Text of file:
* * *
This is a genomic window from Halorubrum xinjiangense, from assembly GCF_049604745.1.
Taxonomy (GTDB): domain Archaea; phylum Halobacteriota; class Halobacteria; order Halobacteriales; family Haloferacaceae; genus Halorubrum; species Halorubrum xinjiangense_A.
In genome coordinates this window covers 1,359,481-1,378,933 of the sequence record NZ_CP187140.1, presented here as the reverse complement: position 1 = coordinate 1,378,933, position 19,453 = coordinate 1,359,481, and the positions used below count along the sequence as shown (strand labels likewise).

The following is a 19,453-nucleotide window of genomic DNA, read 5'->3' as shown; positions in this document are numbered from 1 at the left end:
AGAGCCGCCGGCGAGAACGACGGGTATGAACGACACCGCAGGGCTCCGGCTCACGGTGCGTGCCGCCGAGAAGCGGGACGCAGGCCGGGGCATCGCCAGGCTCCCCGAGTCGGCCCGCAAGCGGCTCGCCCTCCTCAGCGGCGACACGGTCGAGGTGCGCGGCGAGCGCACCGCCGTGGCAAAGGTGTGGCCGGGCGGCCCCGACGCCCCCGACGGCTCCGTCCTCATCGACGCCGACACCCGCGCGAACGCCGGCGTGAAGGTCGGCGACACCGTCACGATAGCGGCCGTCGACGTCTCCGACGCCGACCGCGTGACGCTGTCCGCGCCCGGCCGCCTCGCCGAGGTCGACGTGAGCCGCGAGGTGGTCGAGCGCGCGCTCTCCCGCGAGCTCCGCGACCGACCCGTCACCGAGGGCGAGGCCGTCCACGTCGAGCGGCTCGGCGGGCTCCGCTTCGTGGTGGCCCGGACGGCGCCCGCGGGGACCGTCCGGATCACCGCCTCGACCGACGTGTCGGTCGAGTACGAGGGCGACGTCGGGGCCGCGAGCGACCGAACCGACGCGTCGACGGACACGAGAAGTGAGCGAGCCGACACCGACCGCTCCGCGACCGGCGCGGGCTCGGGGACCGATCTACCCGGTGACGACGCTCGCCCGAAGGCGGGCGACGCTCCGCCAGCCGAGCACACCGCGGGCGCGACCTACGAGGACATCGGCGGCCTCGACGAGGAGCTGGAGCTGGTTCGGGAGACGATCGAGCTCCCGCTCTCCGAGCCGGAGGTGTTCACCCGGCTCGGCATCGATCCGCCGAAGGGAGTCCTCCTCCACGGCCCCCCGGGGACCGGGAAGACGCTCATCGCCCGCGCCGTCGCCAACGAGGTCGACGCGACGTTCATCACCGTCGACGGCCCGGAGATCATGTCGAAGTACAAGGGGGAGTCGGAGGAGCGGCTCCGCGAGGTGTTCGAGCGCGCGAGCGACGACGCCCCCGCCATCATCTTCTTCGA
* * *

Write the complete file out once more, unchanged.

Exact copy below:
This is a genomic window from Halorubrum xinjiangense, from assembly GCF_049604745.1.
Taxonomy (GTDB): domain Archaea; phylum Halobacteriota; class Halobacteria; order Halobacteriales; family Haloferacaceae; genus Halorubrum; species Halorubrum xinjiangense_A.
In genome coordinates this window covers 1,359,481-1,378,933 of the sequence record NZ_CP187140.1, presented here as the reverse complement: position 1 = coordinate 1,378,933, position 19,453 = coordinate 1,359,481, and the positions used below count along the sequence as shown (strand labels likewise).

The following is a 19,453-nucleotide window of genomic DNA, read 5'->3' as shown; positions in this document are numbered from 1 at the left end:
AGAGCCGCCGGCGAGAACGACGGGTATGAACGACACCGCAGGGCTCCGGCTCACGGTGCGTGCCGCCGAGAAGCGGGACGCAGGCCGGGGCATCGCCAGGCTCCCCGAGTCGGCCCGCAAGCGGCTCGCCCTCCTCAGCGGCGACACGGTCGAGGTGCGCGGCGAGCGCACCGCCGTGGCAAAGGTGTGGCCGGGCGGCCCCGACGCCCCCGACGGCTCCGTCCTCATCGACGCCGACACCCGCGCGAACGCCGGCGTGAAGGTCGGCGACACCGTCACGATAGCGGCCGTCGACGTCTCCGACGCCGACCGCGTGACGCTGTCCGCGCCCGGCCGCCTCGCCGAGGTCGACGTGAGCCGCGAGGTGGTCGAGCGCGCGCTCTCCCGCGAGCTCCGCGACCGACCCGTCACCGAGGGCGAGGCCGTCCACGTCGAGCGGCTCGGCGGGCTCCGCTTCGTGGTGGCCCGGACGGCGCCCGCGGGGACCGTCCGGATCACCGCCTCGACCGACGTGTCGGTCGAGTACGAGGGCGACGTCGGGGCCGCGAGCGACCGAACCGACGCGTCGACGGACACGAGAAGTGAGCGAGCCGACACCGACCGCTCCGCGACCGGCGCGGGCTCGGGGACCGATCTACCCGGTGACGACGCTCGCCCGAAGGCGGGCGACGCTCCGCCAGCCGAGCACACCGCGGGCGCGACCTACGAGGACATCGGCGGCCTCGACGAGGAGCTGGAGCTGGTTCGGGAGACGATCGAGCTCCCGCTCTCCGAGCCGGAGGTGTTCACCCGGCTCGGCATCGATCCGCCGAAGGGAGTCCTCCTCCACGGCCCCCCGGGGACCGGGAAGACGCTCATCGCCCGCGCCGTCGCCAACGAGGTCGACGCGACGTTCATCACCGTCGACGGCCCGGAGATCATGTCGAAGTACAAGGGGGAGTCGGAGGAGCGGCTCCGCGAGGTGTTCGAGCGCGCGAGCGACGACGCCCCCGCCATCATCTTCTTCGA